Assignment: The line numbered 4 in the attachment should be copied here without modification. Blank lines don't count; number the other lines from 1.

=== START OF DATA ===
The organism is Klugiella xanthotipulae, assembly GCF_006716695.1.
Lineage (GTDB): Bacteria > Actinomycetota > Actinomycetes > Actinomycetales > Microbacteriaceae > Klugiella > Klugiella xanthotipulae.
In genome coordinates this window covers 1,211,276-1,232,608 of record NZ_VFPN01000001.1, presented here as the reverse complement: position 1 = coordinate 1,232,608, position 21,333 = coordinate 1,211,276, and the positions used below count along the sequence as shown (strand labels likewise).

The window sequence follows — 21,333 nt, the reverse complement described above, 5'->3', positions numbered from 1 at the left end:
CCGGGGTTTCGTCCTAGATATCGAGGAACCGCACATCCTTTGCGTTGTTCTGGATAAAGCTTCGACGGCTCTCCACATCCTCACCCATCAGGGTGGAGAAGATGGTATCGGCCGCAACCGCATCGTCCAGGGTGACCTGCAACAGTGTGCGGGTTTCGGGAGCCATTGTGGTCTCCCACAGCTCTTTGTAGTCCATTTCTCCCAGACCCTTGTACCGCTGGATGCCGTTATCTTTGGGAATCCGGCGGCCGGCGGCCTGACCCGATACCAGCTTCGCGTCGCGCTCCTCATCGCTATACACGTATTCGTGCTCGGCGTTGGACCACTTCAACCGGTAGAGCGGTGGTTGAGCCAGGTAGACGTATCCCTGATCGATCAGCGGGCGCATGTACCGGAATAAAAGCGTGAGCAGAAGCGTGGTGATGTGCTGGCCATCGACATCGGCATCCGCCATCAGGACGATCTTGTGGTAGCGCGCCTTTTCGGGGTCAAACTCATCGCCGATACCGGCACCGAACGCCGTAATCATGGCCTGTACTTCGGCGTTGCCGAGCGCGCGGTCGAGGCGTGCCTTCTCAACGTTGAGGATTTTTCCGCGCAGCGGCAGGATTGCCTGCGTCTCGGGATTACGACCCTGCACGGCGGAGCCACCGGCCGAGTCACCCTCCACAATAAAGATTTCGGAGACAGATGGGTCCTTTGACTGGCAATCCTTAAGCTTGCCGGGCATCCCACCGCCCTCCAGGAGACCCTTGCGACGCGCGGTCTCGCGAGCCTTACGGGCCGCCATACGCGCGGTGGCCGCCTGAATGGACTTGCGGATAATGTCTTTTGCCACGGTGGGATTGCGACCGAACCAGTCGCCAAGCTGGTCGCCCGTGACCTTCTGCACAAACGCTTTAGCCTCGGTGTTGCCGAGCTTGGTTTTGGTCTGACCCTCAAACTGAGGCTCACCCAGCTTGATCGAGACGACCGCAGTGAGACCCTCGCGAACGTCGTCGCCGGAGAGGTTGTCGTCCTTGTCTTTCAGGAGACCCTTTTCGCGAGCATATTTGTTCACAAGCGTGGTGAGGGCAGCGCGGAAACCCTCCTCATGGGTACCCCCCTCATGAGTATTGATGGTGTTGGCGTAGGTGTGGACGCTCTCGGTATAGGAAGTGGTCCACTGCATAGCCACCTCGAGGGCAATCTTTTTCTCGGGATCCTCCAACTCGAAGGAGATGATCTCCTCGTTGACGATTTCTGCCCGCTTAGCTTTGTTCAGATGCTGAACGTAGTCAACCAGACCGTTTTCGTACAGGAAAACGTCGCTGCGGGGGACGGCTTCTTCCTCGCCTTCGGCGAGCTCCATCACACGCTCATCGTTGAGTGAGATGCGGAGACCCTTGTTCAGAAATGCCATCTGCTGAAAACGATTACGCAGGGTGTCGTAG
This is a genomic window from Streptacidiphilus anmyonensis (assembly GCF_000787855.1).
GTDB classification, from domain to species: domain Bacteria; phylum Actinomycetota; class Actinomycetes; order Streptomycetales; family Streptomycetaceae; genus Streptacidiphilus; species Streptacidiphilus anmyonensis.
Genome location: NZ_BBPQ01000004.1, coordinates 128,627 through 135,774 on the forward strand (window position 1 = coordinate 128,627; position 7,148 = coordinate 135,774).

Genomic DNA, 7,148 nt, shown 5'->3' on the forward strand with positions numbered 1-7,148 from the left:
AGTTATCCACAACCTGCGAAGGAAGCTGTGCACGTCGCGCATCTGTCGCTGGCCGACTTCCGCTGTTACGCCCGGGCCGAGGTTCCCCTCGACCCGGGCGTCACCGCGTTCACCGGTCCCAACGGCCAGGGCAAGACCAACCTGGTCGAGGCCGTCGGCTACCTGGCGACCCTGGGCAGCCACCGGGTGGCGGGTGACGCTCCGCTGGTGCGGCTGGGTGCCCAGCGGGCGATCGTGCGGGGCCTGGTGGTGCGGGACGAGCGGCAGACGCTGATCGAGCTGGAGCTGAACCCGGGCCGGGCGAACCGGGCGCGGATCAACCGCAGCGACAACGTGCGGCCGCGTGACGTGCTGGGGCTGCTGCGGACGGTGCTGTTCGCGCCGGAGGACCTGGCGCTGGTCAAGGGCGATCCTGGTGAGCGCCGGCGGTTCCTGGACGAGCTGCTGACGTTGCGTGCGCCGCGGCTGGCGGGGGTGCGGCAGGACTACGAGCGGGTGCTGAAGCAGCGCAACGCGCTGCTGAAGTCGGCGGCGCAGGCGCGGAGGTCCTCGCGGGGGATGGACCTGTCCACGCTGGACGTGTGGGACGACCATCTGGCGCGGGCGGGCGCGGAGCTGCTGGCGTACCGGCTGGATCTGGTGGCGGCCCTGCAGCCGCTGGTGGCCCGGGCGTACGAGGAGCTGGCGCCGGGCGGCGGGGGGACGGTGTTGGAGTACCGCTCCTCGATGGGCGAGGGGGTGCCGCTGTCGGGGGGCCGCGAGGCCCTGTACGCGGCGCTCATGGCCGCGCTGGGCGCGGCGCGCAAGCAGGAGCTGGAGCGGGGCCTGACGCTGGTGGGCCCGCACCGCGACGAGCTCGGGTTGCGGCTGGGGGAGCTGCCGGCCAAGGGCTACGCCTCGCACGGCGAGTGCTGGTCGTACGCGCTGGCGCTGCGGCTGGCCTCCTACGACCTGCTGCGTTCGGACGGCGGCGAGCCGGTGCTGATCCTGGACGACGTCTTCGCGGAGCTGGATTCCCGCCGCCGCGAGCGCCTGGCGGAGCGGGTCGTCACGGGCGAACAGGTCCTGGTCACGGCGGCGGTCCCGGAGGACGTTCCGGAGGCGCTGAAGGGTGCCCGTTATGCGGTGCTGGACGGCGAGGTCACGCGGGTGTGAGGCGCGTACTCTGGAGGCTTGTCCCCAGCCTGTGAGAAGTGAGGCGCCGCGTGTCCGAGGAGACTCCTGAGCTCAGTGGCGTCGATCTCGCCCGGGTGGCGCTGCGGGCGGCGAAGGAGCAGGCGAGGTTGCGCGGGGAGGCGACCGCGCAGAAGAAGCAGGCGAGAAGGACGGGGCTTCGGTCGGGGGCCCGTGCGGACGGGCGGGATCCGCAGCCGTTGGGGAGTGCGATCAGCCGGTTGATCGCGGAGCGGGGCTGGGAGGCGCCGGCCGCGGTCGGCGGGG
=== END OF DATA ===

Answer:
The window sequence follows — 21,333 nt, the reverse complement described above, 5'->3', positions numbered from 1 at the left end: